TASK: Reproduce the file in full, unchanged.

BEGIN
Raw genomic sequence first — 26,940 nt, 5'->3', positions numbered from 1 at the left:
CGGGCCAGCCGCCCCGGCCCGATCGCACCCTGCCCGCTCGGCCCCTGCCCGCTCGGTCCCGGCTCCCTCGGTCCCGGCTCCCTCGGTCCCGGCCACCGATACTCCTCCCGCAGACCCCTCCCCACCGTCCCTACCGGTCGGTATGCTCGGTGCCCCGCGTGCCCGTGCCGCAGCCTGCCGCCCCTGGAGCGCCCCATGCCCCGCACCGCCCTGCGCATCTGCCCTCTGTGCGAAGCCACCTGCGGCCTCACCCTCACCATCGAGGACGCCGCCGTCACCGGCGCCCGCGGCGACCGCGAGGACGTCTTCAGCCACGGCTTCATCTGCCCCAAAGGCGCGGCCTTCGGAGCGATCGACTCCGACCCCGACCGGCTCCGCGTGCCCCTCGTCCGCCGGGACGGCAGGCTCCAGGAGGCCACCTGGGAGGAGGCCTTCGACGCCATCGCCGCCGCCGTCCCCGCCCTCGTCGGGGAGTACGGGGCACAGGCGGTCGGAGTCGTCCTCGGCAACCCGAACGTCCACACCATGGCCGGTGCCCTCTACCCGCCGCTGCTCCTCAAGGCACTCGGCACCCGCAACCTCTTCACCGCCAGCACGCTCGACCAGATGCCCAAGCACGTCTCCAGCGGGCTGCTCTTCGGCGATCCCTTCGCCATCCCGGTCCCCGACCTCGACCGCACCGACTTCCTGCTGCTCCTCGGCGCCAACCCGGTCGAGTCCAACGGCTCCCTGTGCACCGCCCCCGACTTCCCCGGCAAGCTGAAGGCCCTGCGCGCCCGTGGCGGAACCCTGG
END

Raw genomic sequence first — 26,940 nt, 5'->3', positions numbered from 1 at the left:
CGGGCCAGCCGCCCCGGCCCGATCGCACCCTGCCCGCTCGGCCCCTGCCCGCTCGGTCCCGGCTCCCTCGGTCCCGGCTCCCTCGGTCCCGGCCACCGATACTCCTCCCGCAGACCCCTCCCCACCGTCCCTACCGGTCGGTATGCTCGGTGCCCCGCGTGCCCGTGCCGCAGCCTGCCGCCCCTGGAGCGCCCCATGCCCCGCACCGCCCTGCGCATCTGCCCTCTGTGCGAAGCCACCTGCGGCCTCACCCTCACCATCGAGGACGCCGCCGTCACCGGCGCCCGCGGCGACCGCGAGGACGTCTTCAGCCACGGCTTCATCTGCCCCAAAGGCGCGGCCTTCGGAGCGATCGACTCCGACCCCGACCGGCTCCGCGTGCCCCTCGTCCGCCGGGACGGCAGGCTCCAGGAGGCCACCTGGGAGGAGGCCTTCGACGCCATCGCCGCCGCCGTCCCCGCCCTCGTCGGGGAGTACGGGGCACAGGCGGTCGGAGTCGTCCTCGGCAACCCGAACGTCCACACCATGGCCGGTGCCCTCTACCCGCCGCTGCTCCTCAAGGCACTCGGCACCCGCAACCTCTTCACCGCCAGCACGCTCGACCAGATGCCCAAGCACGTCTCCAGCGGGCTGCTCTTCGGCGATCCCTTCGCCATCCCGGTCCCCGACCTCGACCGCACCGACTTCCTGCTGCTCCTCGGCGCCAACCCGGTCGAGTCCAACGGCTCCCTGTGCACCGCCCCCGACTTCCCCGGCAAGCTGAAGGCCCTGCGCGCCCGTGGCGGAACCCTGG